Saturday, February 26, 2011

Weekend Quickies - Saturday, Febraury 26, 2011

1979 Ford Pinto Pony - A few weeks ago I posted a 4000 mile Chevy Vega. I guess I need to post this car, too.

The Pinto had a lot going for it. The engine, a 2.3 liter 4, was far more reliable than the Vega's aluminum engine. In fact, the Pinto engine was a very good engine that was used in a number of Ford cars and stayed in production until the late 1990s. Probably its best use was in the Mustang SVO and the Merkur XR4Ti. In both those cars it was turbocharged.

The body was pleasant enough to look at and didn't rust nearly as quickly as the Vega did.

The Pinto did have one infamous flaw, though... In a rear end collision, you would be cooked alive in it. When the Pinto was hit in the rear (at speeds as low as 30 MPH) there was a chance of the gas tank exploding. To make matters worse, the car would often crumple in a way that made it impossible to open the doors, making it virtually impossible to get out of the burning car. Ford, who knew about the design flaw, didn't think it was worth spending the $11.00 per car it would have cost to correct the problem. One of the tools that Ford used to justify this was a "cost-benefit analysis" of altering the fuel tanks. According to Ford's estimates, the unsafe tanks would cause 180 burn deaths, 180 serious burn injuries, and 2,100 burned vehicles each year. It calculated that it would have to pay $200,000 per death, $67,000 per injury, and $700 per vehicle, for a total of $49.5 million. However, the cost of saving lives and injuries ran even higher: alterations would cost $11 per car or truck, which added up to $137 million per year. (Source:

This Pinto has just 5,583 miles on it. Why? According to the seller, "The lady that bought the car new became worried about driving the car after hearing that the car could catch fire if hit in the rear.... So she did the unthinkable and parked the car in the garage and would only drive it up and down the street..."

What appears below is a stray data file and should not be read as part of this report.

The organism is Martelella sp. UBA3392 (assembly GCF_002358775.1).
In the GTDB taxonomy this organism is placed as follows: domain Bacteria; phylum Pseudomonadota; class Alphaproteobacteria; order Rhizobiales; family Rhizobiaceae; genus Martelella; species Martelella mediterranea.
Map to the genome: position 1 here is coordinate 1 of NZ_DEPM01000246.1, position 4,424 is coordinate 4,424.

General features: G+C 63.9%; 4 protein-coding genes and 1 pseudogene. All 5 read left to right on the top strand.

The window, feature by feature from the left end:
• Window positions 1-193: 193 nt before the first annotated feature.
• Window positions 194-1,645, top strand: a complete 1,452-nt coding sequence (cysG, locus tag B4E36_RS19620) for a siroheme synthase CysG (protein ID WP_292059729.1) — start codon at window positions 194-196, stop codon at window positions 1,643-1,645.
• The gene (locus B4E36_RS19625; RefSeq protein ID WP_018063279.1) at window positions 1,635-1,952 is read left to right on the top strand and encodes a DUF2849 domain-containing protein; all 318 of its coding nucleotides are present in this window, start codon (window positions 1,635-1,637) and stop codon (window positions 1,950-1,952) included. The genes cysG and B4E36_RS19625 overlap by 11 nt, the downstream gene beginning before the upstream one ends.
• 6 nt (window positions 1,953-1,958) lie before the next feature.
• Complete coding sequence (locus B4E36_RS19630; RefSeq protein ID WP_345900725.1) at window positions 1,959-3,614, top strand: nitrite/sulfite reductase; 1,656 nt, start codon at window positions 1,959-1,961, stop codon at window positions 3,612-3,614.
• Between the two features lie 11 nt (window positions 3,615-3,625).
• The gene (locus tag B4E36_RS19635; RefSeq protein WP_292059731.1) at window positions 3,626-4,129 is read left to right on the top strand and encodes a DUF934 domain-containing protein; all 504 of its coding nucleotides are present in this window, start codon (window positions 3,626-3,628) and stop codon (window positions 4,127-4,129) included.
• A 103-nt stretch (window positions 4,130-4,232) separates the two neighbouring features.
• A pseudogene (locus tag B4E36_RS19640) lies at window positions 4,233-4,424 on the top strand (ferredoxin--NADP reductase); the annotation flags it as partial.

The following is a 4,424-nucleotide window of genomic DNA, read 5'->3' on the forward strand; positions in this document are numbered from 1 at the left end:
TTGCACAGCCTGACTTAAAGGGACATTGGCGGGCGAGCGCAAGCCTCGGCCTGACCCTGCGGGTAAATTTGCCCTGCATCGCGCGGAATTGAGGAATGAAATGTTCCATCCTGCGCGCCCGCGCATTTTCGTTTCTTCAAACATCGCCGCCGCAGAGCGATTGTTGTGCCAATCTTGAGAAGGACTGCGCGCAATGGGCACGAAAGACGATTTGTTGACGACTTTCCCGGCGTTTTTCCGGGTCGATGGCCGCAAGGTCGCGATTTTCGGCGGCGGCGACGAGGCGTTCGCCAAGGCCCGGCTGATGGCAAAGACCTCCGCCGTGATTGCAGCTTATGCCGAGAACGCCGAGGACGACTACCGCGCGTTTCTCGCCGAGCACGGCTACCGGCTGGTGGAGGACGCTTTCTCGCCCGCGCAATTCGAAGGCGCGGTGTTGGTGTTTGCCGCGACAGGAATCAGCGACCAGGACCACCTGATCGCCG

Ironically, this is a "safe" Pinto. In 1978 Ford recalled the Pinto and retrofitted a safety kit. Subsequent Pintos (like this one) came with the kit and are as safe as any small car built in the 1970s is.

Located in Shawsville, VA, click here to see the eBay listing.

1973 Jensen Healey - This appears to be a really nice Jensen Healey. It's all original and the seller says it has no rot.

The Jensen Healey uses the Lotus 907 engine. In fact, it was the first car to use the Lotus 907 engine. This engine had some problems, but most were addressed by Lotus later on and the fixes can be retrofitted to the Jensen Healey.

There are very few of these cars left. Rust was a huge issue and many just rotted away.

If this car is everything the seller says it is, the Buy It Now price of $5,850.00 is reasonable.

Located in Wind Gap, PA, click here to see the eBay listing.

1963 Volga 21 - So you have $120,000.00 in your pocket and you want a new car. You fire up the computer and head over to eBay to find one...

For $80,000.00 you can buy this very nice 2001 Ferrari 360 Modena and have enough money leftover to buy this 2008 Audi Q7 to use in bad weather.

Or, you could buy this incredible 2010 Aston Martin V8 Vantage and still have enough money to fill the tank a dozen times.

Or, you could fill your garage and yard with this 1984 Renault R5 Turbo2 ($40K), this low mileage 2007 BMW M Coupe ($30K), this very nice 1993 Alfa Spider ($8K) and this 2006 Porsche Cayenne Turbo ($42K)

Or... You can buy this Volga.

If you've been reading JaCG for awhile, you know that I'm fascinated by, and am a fan of, many Eastern European and Russian cars. This one sure is in nice condition (I'd say it's the nicest one I've ever seen, but I've never actually seen one), but is it really worth $120,000.00??

If it is, and you're looking for one, here's your chance... Located in either Armenia or Studio City, CA, click here to see the eBay listing.

PS - Me? If I had $120K burning a hole in my pocket, I'd go for the third group of cars listed above.


Blair Russell said...

Yeah, I stumbled across that Pinto myself a few days ago, and I had a feeling it would end up on here soon. I don't really have an opinion on Pintos but man, the interior in that particular Pinto Pony... it could only come from the late 70's.

Dan DiBiase said...

My wife had a '79 Pinto - what a hunk o' junk, especially compared to my '82 Dodge Colt Twin-Stick. I recall a trip to NH to ski in the dead of winter, driving the Pinto in a blinding snowstorm along the Kancamagus Highway.... Ugh.

rrshadow2 said...

whoever is selling that Volga is on Drugs! Yeah as far as collectible Russian cars go, this is probably the one that fits the bill the most, but I think even at 10% of the asking price you'd have a hard time finding a buyer in the US. I only paid $2,600 for TWO Ladas, one of them in showroom condition. So Yeah Unless you gotta have one, hold out for a Chaika Limo! Now THAT might be worth closer to what they want for this thing